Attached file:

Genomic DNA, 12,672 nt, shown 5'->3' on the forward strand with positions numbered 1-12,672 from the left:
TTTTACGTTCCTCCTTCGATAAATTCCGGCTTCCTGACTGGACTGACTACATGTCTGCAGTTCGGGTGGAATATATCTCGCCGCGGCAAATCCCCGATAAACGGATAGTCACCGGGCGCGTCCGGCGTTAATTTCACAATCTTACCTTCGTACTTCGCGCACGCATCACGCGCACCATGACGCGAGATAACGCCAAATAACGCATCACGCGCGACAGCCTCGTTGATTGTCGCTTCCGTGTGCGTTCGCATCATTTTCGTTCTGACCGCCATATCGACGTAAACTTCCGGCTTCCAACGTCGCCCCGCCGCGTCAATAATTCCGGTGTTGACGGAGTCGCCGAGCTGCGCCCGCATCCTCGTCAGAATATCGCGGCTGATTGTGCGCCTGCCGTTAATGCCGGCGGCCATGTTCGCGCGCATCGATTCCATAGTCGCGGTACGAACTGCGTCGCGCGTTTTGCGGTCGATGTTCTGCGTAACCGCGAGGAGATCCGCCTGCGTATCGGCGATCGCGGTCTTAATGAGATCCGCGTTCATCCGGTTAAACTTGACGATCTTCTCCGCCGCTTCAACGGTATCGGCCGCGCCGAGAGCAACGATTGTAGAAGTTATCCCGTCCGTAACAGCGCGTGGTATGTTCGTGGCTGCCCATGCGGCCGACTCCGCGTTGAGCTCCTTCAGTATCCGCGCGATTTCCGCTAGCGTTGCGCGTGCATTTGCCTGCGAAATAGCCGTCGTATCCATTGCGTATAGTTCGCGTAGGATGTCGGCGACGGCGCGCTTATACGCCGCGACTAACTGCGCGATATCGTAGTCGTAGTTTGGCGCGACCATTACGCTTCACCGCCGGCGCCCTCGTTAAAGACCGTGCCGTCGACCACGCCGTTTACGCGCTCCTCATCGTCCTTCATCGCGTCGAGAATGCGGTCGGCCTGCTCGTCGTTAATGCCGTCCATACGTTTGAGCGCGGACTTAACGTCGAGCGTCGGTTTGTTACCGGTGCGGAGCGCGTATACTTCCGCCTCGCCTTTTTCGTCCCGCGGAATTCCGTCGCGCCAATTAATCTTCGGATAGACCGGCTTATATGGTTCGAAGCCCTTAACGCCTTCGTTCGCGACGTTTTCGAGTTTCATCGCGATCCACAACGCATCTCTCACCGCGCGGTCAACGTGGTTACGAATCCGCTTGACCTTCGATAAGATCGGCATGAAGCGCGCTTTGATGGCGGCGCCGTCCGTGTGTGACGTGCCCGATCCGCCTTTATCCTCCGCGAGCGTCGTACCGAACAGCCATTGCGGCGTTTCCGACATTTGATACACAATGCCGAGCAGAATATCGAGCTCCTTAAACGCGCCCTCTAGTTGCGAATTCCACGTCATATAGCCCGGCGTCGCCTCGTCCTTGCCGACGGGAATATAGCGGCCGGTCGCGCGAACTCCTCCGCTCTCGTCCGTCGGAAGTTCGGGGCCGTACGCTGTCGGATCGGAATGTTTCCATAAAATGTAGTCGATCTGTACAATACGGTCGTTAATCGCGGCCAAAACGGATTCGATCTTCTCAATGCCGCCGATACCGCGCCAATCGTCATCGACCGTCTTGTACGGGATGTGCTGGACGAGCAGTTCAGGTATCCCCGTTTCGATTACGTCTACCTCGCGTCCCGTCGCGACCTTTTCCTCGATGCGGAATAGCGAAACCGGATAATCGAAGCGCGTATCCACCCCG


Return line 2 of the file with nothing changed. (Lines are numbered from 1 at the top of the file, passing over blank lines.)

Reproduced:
TTTTACGTTCCTCCTTCGATAAATTCCGGCTTCCTGACTGGACTGACTACATGTCTGCAGTTCGGGTGGAATATATCTCGCCGCGGCAAATCCCCGATAAACGGATAGTCACCGGGCGCGTCCGGCGTTAATTTCACAATCTTACCTTCGTACTTCGCGCACGCATCACGCGCACCATGACGCGAGATAACGCCAAATAACGCATCACGCGCGACAGCCTCGTTGATTGTCGCTTCCGTGTGCGTTCGCATCATTTTCGTTCTGACCGCCATATCGACGTAAACTTCCGGCTTCCAACGTCGCCCCGCCGCGTCAATAATTCCGGTGTTGACGGAGTCGCCGAGCTGCGCCCGCATCCTCGTCAGAATATCGCGGCTGATTGTGCGCCTGCCGTTAATGCCGGCGGCCATGTTCGCGCGCATCGATTCCATAGTCGCGGTACGAACTGCGTCGCGCGTTTTGCGGTCGATGTTCTGCGTAACCGCGAGGAGATCCGCCTGCGTATCGGCGATCGCGGTCTTAATGAGATCCGCGTTCATCCGGTTAAACTTGACGATCTTCTCCGCCGCTTCAACGGTATCGGCCGCGCCGAGAGCAACGATTGTAGAAGTTATCCCGTCCGTAACAGCGCGTGGTATGTTCGTGGCTGCCCATGCGGCCGACTCCGCGTTGAGCTCCTTCAGTATCCGCGCGATTTCCGCTAGCGTTGCGCGTGCATTTGCCTGCGAAATAGCCGTCGTATCCATTGCGTATAGTTCGCGTAGGATGTCGGCGACGGCGCGCTTATACGCCGCGACTAACTGCGCGATATCGTAGTCGTAGTTTGGCGCGACCATTACGCTTCACCGCCGGCGCCCTCGTTAAAGACCGTGCCGTCGACCACGCCGTTTACGCGCTCCTCATCGTCCTTCATCGCGTCGAGAATGCGGTCGGCCTGCTCGTCGTTAATGCCGTCCATACGTTTGAGCGCGGACTTAACGTCGAGCGTCGGTTTGTTACCGGTGCGGAGCGCGTATACTTCCGCCTCGCCTTTTTCGTCCCGCGGAATTCCGTCGCGCCAATTAATCTTCGGATAGACCGGCTTATATGGTTCGAAGCCCTTAACGCCTTCGTTCGCGACGTTTTCGAGTTTCATCGCGATCCACAACGCATCTCTCACCGCGCGGTCAACGTGGTTACGAATCCGCTTGACCTTCGATAAGATCGGCATGAAGCGCGCTTTGATGGCGGCGCCGTCCGTGTGTGACGTGCCCGATCCGCCTTTATCCTCCGCGAGCGTCGTACCGAACAGCCATTGCGGCGTTTCCGACATTTGATACACAATGCCGAGCAGAATATCGAGCTCCTTAAACGCGCCCTCTAGTTGCGAATTCCACGTCATATAGCCCGGCGTCGCCTCGTCCTTGCCGACGGGAATATAGCGGCCGGTCGCGCGAACTCCTCCGCTCTCGTCCGTCGGAAGTTCGGGGCCGTACGCTGTCGGATCGGAATGTTTCCATAAAATGTAGTCGATCTGTACAATACGGTCGTTAATCGCGGCCAAAACGGATTCGATCTTCTCAATGCCGCCGATACCGCGCCAATCGTCATCGACCGTCTTGTACGGGATGTGCTGGACGAGCAGTTCAGGTATCCCCGTTTCGATTACGTCTACCTCGCGTCCCGTCGCGACCTTTTCCTCGATGCGGAATAGCGAAACCGGATAATCGAAGCGCGTATCCACCCCG